Review: Lexington Philharmonic with eighth blackbirdeighth blackbird is stunning with Philharmonic, but Mozart is highlight

Contributing Culture CriticMarch 2, 2013 

The new-music ensemble eighth blackbird. Photo courtesy of David Lieberman Artists.

The Lexington Philharmonic Orchestra continued its eclectic season Friday at the Singletary Center for the Arts in a program combining familiar classics by Mozart and Beethoven with a highly unusual concerto, On the Wire, written for and performed by the acclaimed instrumental sextet called eighth blackbird.

Coming to Lexington fresh from winning its third Grammy Award, eighth blackbird took the stage in casual, if theatrical, street clothes, in contrast to the orchestra's formal tuxedos and gowns. The fascinating concerto by the Pulitzer Prize-winning composer Jennifer Higdon, in a joint commission with eight different orchestras, emphasizes eighth blackbird's strengths as an ensemble, composed of flutist Tim Munro, clarinetist Michael J. Maccaferri, violinist/violist Yvonne Lam, cellist Nicholas Photinos, pianist Lisa Kaplan and percussionist Matthew Duvall.

Although Higdon's concept was to present the small ensemble as a "group solo," she gave each of the players moments to shine as soloists in their own right. Two of these resonate most in my mind after the performance: Photinos, on cello, has an elegiac interlude toward the end of the concerto, which he played with lustrous tone, and percussionist Duvall's superb mallet work added a beautiful sonic glow to the whole piece.

I heard some audience members at intermission grousing that they had not cared for it, but I found On the Wire to be a joyous work full of ravishing and unusual sonorities, especially in the extended introduction during which all six members of eighth blackbird surrounded the piano, bowing, plucking, picking, stopping and tapping the strings on the interior.

The orchestra played with precision and energy, and the brass section was particularly tight in the surging climaxes.

Conductor and musical director Scott Terrell bookended the modern work with standard repertoire from the Classical era. The concert opened with Wolfgang Amadeus Mozart's Divertimento in D Major, K. 136 for string orchestra; it brought forth from Terrell some of his most extroverted, buoyant conducting to date. He delineated Mozart's musical gestures and colors with utmost clarity, allowing the Philharmonic strings to demonstrate their technical virtuosity and secure musicianship. If truth be told, the Mozart was the highlight of the evening.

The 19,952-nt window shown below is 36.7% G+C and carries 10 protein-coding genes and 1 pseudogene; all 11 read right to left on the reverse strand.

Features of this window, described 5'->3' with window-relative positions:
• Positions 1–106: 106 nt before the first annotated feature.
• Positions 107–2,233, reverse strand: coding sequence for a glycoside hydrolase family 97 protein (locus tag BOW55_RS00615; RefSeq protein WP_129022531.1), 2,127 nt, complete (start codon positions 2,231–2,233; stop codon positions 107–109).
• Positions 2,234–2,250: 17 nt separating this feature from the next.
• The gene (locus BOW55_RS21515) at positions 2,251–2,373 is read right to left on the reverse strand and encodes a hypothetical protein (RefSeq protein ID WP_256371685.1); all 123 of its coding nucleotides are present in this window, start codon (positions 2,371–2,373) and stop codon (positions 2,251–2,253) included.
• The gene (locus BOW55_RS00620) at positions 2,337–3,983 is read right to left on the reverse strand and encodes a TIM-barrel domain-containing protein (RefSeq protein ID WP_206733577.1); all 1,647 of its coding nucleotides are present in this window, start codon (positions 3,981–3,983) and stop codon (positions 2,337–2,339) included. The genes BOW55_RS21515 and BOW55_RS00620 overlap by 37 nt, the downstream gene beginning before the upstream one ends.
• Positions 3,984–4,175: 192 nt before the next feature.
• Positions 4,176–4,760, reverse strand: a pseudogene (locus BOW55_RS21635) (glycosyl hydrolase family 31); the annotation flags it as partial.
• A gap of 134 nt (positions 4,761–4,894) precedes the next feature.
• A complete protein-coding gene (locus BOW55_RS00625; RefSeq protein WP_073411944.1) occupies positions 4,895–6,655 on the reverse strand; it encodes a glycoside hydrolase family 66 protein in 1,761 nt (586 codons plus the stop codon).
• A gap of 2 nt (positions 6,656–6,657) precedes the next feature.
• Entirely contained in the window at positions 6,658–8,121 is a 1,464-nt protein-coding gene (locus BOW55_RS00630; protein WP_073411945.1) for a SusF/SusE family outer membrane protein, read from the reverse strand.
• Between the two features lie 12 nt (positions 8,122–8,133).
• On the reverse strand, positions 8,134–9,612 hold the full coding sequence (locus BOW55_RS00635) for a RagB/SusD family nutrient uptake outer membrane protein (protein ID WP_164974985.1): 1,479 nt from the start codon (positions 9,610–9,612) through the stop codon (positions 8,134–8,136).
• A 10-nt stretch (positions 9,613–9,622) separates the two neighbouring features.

Ludwig van Beethoven's beloved Symphony No. 7 in A Major also received a good performance, especially by the woodwinds, but a few elements kept it from being all it could have been. Terrell took all the movements at very brisk paces, barely even pausing between the first movement and the so-called "Funeral March" second movement, which he led faster than I've ever heard it. The movement is marked allegretto, but Terrell's positively dancelike tempo sidelined the tragic pathos usually associated with this famous movement.

Terrell's breakneck speed in the presto third movement was fabulously exciting, and the interplay of instrumental textures was excellent. In the fast final movement, however, Terrell did not allow enough breadth at Beethoven's majestic climaxes.

Nevertheless, it is delightful to see Terrell so comfortable and assured on the podium and to hear the interesting programming choices with which he enlightens the musical culture of our city.

Tedrin Blair Lindsay is a musician, theater artist and lecturer at the University of Kentucky.

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